ALTHOUGH Plato compared the human soul to a chariot pulled by the two horses of reason and emotion, modern economics has mostly been a one-horse show. It has been obsessed with reason. In decisions from how much to produce to whether to save and invest, humans have been assumed to be coolly rational calculators of their own self-interest. Over the past few years, however, evidence from psychology has persuaded many economists that reason does not always have its way. Now, judging from a series of presentations at the American Economic Association meetings in Philadelphia last weekend, a burgeoning new field dubbed “neuroeconomics” seems poised to provide fresh insights on how the two horses together produce economic behaviour.
The current bout of research is made possible by the arrival of new technologies such as functional magnetic-resonance imaging, which allows second-by-second observation of brain activity. At several American universities, economists and their collaborators in the neurosciences have been placing human subjects in such brain scanners and asking them to perform a variety of economic tasks and games.
For example, the idea that humans compute the “expected value” of future events is central to many economic models. Whether people will invest in shares or buy insurance depends on how they estimate the odds of future events weighted by the gains and losses in each case. Your pension, for example, might have a very low expected value if there is a large probability that bonds and shares will plunge just before you retire.
Brian Knutson, of Stanford University, carried out one recent brain-scan experiment to understand how humans compute such things. Subjects were asked to perform a task, in this case pressing a button during a short interval in which a certain shape was flashed on to a screen. In some trials, the subjects could win up to $5 if successful, while in others they would have to defend against a $5 loss. Before presenting the target, the researchers signalled to subjects which kind of trial they were in.
Brain activity in certain neural systems seemed to reveal a strong correlation with the amount of money at stake. Moreover, the prospects of gains and losses activated different parts of the brain. Traditional economists had long thought—or assumed—that the prospect of a $1,000 gain could compensate you for an equally likely loss of the same size. In subsequent trials, subjects were given another signal: one that provided an estimate of the odds of success. That allowed the researchers to identify the regions of the brain used for recognising an amount of money and for estimating the probability of winning (or losing) it. Having identified these regions, the hope is that future work can measure how the brain performs in situations such as share selection, gambling or deciding to participate in a pension scheme.
David Laibson, an economist at Harvard University, thinks that such experiments underscore the big role that expectations play in a person's well-being. Economists have usually assumed that people's well-being, or “utility”, depends on their level of consumption, but it might be that changes in consumption, especially unexpected downward ones, as in these experiments, can be especially unpleasant.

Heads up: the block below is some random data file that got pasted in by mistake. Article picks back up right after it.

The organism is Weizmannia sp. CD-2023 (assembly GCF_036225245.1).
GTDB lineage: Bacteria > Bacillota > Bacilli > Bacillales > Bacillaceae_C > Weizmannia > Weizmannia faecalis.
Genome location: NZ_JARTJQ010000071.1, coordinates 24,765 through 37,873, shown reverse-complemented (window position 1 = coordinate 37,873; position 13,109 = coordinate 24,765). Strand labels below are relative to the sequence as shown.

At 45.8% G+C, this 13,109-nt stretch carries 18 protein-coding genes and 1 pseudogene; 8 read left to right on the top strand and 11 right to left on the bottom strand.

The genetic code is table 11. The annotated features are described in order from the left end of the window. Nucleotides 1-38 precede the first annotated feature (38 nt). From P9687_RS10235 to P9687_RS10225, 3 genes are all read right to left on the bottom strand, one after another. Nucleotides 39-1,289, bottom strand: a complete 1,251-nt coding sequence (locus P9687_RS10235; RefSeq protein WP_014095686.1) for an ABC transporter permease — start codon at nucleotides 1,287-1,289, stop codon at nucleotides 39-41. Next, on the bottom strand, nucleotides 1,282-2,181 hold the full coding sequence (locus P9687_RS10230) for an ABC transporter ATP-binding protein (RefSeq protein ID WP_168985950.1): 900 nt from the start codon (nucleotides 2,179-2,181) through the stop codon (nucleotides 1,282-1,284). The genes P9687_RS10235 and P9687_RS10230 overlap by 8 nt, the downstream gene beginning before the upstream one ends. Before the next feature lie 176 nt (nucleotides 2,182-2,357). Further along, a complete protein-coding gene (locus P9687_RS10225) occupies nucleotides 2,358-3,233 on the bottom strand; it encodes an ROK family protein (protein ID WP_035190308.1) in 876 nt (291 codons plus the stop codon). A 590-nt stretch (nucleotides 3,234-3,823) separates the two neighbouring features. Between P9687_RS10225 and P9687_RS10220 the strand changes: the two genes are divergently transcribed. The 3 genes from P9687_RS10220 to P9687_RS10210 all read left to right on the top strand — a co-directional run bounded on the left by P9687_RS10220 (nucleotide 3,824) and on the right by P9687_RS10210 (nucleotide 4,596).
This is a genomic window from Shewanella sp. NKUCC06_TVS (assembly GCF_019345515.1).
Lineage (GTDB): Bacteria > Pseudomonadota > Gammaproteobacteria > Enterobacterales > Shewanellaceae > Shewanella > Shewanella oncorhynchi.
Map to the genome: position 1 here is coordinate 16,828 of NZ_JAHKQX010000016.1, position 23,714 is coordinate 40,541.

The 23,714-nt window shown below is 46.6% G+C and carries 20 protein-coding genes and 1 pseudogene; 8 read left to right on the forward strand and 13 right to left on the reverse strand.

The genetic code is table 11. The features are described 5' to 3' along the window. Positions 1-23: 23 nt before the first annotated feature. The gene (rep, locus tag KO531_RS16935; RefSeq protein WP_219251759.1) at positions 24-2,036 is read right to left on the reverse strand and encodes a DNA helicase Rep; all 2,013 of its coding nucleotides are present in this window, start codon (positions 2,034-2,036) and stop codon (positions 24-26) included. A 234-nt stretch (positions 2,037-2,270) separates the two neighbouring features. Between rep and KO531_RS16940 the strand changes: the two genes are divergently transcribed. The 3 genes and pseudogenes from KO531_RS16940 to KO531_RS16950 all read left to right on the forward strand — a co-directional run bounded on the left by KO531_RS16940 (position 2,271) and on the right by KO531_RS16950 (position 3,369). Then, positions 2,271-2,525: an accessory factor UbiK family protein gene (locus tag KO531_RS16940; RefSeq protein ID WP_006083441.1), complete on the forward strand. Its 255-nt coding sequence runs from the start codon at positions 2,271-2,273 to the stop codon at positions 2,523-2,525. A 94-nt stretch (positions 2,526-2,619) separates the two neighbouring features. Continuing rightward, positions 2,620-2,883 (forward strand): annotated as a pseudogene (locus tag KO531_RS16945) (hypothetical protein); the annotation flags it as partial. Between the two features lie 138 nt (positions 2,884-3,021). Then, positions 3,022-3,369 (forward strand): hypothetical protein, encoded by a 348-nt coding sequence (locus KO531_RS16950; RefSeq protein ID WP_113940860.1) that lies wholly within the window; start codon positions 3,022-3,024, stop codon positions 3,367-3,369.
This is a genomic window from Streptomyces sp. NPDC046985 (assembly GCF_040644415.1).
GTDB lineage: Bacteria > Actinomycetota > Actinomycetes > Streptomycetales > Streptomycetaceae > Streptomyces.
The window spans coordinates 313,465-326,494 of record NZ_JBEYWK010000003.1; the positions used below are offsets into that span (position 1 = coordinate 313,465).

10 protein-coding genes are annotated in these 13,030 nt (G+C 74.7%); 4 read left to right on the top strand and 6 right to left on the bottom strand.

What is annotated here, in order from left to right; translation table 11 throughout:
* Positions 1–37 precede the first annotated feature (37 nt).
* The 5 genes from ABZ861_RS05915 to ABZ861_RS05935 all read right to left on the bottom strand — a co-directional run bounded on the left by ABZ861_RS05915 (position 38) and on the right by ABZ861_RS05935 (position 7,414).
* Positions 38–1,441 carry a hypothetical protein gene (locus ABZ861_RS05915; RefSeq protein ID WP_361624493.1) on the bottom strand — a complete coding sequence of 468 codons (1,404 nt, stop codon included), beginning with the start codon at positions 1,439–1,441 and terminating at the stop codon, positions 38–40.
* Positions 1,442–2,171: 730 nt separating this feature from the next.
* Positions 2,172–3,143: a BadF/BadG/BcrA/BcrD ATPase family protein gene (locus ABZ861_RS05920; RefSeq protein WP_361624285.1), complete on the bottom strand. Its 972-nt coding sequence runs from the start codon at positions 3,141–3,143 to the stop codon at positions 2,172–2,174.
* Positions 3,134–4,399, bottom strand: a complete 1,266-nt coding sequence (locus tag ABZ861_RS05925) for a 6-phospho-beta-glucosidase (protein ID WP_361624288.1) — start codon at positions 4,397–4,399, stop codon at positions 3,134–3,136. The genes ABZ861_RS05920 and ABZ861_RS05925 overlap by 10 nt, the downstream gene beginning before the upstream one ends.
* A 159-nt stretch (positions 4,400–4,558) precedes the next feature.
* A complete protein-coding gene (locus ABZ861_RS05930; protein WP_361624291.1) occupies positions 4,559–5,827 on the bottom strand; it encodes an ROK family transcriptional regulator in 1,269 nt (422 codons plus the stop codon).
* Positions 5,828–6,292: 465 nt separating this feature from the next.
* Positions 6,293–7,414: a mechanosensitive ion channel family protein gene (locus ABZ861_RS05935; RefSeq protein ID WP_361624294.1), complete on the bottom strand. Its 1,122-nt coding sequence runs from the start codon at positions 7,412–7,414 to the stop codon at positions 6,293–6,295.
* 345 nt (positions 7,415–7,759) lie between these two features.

Mr Laibson's own work tries to solve a different riddle: why people seem to apply vastly different discount rates to immediate and short-term rewards compared with rewards occurring well into the future. People tend much to prefer, say, $100 now to $115 next week, but they are indifferent between $100 a year from now and $115 in a year and a week. In one recent experiment, noted in our science section on October 30th, Mr Laibson and others found that the brain's response to short-term riches (in this case, gift certificates of $15 or $20) occurs largely in the limbic system, a region that governs emotion. By contrast, the prospect of rewards farther into the future triggers the prefrontal cortex, which is often associated with reason and calculation. Thus, choosing immediate economic gratification, by spending excessively on credit cards or not saving enough even though you “know better”, could be a sign that the limbic system is in charge. Government policies, such as forced savings or “cooling off” periods for buying property or cars, may be one remedy.
And then there is trust and deception. Colin Camerer, of the California Institute of Technology, has conducted experiments in which brain-scanned participants play strategic games with anonymous partners. In these, a subject chooses his own actions and also tries to anticipate the choices of the other player. When players are doing the best that they can to “win” the game by anticipating their opponents' moves, their brains tend to show a high degree of co-ordination between the “thinking” and the “feeling” regions. Economic equilibrium, by this measure, is an identifiable “state of mind”.
Some neuroeconomists claim that such brain-scanning experiments are the start of a revolution in economics. No longer will economists rely on crude statistical models of how people behave in response to a policy change, such as an interest-rate rise or a tax increase. Instead, they will be able to peer directly into the brain to predict behaviour.
One day, perhaps; but much work remains. Identifying the parts of the brain that control economic actions is one thing. Harder tasks include determining how neural systems work together to create behaviour, and how wide is the variation in brain patterns between different people. Then there are age-old questions of free will: is your failure to save for old age simply a lifestyle choice, or is it down to faulty brain circuits? Neuroeconomics is already providing fascinating conclusions. But Plato's chariot will remain an alluring explanation for a while yet.
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